Welcome to our 4th International Youth Leadership Conference. When we first started this conference, we weren’t sure how it would turn out. We knew we had a great idea, and a great group of dedicated people to organize the event, and an even better group of students to plan for. But we also had a great challenge before us – no one had ever done something like this before.
There certainly are plenty of student leadership conferences to model from, but none that put Emergent Bilingual students at the center. We put you in the spotlight and you did not hesitate to show the world that you are as thoughtful, vibrant and talented as any group of students out there.
And you did not shy away from telling us how we could do better the following year.
Your representatives in the High School Leadership council have proven that you can do more than just show up to the Conference – you can host your peers, you can emcee the ceremonies, you have plenty of talents to share, you can strut your stuff in the fashion show, you can facilitate workshops and you can make formal presentations to School Administrators and VIPs. And even as participants, your appreciation of the opportunity and active engagement during the workshops have motivated facilitators and exhibitors to ask to be invited back each year.
Which is what brings us to Portland State University today. When PSU first offered to host this year’s IYLC, we knew that it wasn’t because they simply wanted to be part of a great event. The job of the Professors and Administrators here at PSU, is to anticipate the knowledge and skills that our society will need for the next several generations. They see a world that will need accountants who speak Oromo, science educators fluent in Kareni, and Arabic-speaking civil engineers, just to name a few. And to make their vision a reality, they see all of you applying to be full-time students and eventually graduates of PSU.
PPS and PSU share a clear vision of you leading us into the future. We need your eagerness to adopt new ways of seeing the world; we need your ability to utilize the resources around you to produce something completely new and unique; we need your skill at navigating multiple cultures while still honoring your roots in your communities.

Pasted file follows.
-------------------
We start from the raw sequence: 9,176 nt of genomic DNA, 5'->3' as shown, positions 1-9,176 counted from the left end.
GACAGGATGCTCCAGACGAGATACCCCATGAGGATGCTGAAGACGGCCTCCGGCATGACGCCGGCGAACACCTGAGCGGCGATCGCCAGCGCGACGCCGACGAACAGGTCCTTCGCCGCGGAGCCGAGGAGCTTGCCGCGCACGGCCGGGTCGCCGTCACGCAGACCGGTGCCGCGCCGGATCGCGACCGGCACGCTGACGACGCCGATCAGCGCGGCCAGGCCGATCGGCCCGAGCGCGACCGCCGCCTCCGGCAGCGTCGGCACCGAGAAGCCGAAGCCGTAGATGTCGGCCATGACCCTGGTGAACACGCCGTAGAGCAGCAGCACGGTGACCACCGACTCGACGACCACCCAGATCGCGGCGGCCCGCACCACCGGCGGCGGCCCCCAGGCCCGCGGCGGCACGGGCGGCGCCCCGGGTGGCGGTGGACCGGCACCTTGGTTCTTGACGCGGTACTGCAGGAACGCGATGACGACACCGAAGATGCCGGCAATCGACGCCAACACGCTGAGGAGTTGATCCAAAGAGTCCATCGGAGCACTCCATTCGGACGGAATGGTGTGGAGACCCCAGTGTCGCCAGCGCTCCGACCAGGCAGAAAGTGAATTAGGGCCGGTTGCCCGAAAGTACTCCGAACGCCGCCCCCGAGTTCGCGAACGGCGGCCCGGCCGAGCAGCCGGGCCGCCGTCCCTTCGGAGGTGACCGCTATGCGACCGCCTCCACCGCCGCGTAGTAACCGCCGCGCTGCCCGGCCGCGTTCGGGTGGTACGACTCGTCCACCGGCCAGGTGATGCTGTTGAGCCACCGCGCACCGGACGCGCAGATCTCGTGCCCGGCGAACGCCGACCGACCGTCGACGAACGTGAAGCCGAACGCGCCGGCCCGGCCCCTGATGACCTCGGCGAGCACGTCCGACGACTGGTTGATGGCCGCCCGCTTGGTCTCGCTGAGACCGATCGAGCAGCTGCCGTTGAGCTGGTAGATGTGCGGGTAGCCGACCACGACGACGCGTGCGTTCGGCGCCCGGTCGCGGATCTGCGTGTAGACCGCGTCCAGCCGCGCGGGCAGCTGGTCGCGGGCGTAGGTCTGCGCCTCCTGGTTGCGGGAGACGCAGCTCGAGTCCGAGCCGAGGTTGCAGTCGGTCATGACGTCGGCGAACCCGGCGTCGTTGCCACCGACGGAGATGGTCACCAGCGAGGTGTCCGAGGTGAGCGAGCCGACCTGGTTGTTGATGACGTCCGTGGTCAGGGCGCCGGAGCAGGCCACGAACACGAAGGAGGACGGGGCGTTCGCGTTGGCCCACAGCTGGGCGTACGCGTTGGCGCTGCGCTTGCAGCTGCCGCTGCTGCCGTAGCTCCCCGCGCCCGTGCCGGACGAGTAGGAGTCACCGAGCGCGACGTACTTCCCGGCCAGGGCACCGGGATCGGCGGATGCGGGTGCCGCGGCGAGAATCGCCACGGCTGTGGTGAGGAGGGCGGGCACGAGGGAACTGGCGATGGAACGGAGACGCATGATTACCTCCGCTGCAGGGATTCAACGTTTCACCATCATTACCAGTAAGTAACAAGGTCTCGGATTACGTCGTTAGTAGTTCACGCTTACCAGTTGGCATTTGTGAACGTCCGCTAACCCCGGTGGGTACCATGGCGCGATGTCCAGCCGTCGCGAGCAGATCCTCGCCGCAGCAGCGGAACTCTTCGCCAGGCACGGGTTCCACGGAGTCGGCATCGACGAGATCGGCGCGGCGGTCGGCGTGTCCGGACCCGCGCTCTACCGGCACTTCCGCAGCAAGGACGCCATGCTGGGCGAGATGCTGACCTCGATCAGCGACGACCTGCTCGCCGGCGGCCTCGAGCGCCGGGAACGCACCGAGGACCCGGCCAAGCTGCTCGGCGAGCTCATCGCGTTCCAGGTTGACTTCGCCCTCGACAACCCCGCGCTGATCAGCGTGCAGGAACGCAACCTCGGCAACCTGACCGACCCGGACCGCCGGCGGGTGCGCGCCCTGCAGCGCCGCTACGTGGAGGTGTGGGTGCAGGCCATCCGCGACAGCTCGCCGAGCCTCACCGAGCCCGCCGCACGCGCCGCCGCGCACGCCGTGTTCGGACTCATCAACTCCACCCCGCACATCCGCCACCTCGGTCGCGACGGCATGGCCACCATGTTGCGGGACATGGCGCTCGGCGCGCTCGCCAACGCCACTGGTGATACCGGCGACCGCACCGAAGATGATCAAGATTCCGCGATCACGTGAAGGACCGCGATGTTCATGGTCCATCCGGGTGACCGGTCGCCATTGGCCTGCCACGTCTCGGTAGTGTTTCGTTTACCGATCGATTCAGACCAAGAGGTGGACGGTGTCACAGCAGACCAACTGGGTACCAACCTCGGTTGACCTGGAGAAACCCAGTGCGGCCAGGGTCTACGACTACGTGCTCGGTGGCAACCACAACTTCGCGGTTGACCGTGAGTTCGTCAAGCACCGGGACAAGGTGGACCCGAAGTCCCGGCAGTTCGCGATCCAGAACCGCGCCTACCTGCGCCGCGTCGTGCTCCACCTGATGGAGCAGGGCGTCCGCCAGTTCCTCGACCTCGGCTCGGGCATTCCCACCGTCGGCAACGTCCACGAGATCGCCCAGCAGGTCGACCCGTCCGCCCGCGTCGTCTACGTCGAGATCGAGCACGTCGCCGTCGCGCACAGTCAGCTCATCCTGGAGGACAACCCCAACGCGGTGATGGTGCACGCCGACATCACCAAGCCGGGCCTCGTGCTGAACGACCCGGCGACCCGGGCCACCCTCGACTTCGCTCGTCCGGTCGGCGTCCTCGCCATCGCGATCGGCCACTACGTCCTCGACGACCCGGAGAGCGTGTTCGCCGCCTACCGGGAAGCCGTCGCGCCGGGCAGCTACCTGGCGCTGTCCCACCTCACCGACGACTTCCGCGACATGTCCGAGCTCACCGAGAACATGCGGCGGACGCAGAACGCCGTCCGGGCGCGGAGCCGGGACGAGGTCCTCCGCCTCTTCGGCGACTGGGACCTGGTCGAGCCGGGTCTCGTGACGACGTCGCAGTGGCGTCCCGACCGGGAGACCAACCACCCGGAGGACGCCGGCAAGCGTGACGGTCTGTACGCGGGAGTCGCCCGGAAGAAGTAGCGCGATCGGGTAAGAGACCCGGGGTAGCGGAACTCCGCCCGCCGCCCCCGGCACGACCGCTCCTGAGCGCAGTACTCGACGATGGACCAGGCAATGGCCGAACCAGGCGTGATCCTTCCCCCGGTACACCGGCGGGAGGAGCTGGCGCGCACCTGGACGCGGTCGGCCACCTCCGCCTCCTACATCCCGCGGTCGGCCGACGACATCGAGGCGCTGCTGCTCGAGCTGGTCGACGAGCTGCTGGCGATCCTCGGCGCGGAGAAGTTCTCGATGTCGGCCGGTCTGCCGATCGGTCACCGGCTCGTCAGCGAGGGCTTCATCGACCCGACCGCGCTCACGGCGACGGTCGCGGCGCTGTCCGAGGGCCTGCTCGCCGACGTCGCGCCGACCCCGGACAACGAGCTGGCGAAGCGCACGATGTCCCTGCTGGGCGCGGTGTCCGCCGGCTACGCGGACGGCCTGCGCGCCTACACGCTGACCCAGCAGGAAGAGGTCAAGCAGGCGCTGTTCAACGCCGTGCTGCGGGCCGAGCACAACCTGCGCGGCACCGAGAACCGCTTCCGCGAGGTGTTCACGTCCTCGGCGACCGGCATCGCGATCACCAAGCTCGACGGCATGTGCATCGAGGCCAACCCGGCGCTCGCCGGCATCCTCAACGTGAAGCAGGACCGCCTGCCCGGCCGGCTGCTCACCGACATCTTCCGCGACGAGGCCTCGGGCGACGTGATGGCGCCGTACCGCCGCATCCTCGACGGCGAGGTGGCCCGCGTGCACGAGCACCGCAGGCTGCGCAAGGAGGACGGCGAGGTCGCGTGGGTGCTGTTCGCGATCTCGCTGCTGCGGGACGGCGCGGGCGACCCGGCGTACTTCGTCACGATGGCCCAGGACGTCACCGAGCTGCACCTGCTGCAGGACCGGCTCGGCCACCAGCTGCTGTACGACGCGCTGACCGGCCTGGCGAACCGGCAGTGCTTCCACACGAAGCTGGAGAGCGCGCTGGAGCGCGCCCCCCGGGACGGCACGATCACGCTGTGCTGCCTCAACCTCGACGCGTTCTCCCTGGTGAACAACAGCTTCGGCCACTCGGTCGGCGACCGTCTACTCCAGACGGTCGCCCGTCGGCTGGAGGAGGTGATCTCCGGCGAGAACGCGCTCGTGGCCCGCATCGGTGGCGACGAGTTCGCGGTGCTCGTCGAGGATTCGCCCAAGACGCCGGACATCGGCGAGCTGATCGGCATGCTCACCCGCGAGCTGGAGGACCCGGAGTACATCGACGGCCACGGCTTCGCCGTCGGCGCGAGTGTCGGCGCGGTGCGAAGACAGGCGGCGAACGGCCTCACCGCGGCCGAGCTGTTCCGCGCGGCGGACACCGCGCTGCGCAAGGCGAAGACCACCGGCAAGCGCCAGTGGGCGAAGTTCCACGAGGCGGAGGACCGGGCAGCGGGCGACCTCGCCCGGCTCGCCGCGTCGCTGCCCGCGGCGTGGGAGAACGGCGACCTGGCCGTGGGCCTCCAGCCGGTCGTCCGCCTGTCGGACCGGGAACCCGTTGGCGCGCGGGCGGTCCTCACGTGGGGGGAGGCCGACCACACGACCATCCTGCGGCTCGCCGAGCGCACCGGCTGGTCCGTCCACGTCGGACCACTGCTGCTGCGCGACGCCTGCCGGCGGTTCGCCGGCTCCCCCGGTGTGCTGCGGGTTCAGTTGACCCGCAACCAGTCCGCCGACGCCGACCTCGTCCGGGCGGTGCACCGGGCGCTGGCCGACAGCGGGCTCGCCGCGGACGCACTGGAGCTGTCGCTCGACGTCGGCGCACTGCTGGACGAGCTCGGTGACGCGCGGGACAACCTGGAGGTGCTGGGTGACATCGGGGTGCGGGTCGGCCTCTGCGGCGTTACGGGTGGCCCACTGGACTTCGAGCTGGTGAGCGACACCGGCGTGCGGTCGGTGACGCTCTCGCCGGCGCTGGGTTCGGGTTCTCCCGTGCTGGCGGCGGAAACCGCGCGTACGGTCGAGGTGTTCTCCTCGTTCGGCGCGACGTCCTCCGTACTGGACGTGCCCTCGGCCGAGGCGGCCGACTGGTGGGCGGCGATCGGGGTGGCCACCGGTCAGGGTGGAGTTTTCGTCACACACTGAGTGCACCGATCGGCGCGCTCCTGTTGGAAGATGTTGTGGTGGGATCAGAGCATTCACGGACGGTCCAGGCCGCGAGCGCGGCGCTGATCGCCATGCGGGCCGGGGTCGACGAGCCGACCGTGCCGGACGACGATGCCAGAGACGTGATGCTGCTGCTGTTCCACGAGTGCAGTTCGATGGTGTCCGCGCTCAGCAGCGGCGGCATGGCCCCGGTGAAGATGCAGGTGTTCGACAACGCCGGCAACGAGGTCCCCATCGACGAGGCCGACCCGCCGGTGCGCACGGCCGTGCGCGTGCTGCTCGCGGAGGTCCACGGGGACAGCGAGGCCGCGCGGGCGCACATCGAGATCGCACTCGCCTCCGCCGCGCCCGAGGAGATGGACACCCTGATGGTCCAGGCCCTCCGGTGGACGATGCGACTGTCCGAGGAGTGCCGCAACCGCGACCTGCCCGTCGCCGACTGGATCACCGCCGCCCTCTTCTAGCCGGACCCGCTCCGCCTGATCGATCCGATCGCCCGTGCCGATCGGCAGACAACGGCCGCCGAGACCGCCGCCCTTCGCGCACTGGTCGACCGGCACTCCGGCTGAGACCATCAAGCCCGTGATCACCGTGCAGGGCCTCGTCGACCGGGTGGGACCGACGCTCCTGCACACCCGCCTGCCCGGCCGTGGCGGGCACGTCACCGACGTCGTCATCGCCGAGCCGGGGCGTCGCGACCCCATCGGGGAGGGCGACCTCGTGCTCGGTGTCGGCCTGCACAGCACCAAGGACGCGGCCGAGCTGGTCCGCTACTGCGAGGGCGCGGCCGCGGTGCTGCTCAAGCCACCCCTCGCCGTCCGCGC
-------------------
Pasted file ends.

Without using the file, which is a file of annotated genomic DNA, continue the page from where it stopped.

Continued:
Our challenge for you is to take the talents and skills you have in you right now and envision an even better future for yourselves than we ever could.
Because every day, each of you, is doing something great that has never been done before.
Youth Motivational Speaker and Trainer
Born in a tiny village in Ethiopia, East Africa, Tamam grew up in deep poverty and hardship. After coming to America at the age of 16 where he leaned the first word of English, he and his siblings lived in a low-income government apartment with food-stamp as their main source of income. Despite his circumstances, he was able to overcome his challenges through hard work and perseverance and went on to receive his Graduate Degree from Harvard.
Today, Tamam uses his inspirational story to empower thousands of youth to believe that they can achieve great things despite their obstacles. Tamam believes that obstacles should be the greatest motivating factor in our life, not used as an excuse for failure.
He’s spoken at Universities such as Harvard & Princeton as well as many other institutions and youth leadership conferences. Tamam has worked with groups of educators, parents, and practitioners. He has spoken to thousands of teens and trained hundreds of student leaders. His ultimate goal is to inspire as many young people as possible and help adults make a positive impact on the lives of teens, particularly low-income and ESL students.
Tamam lives in Portland, Oregon, with his wife Tiya and his son Amir.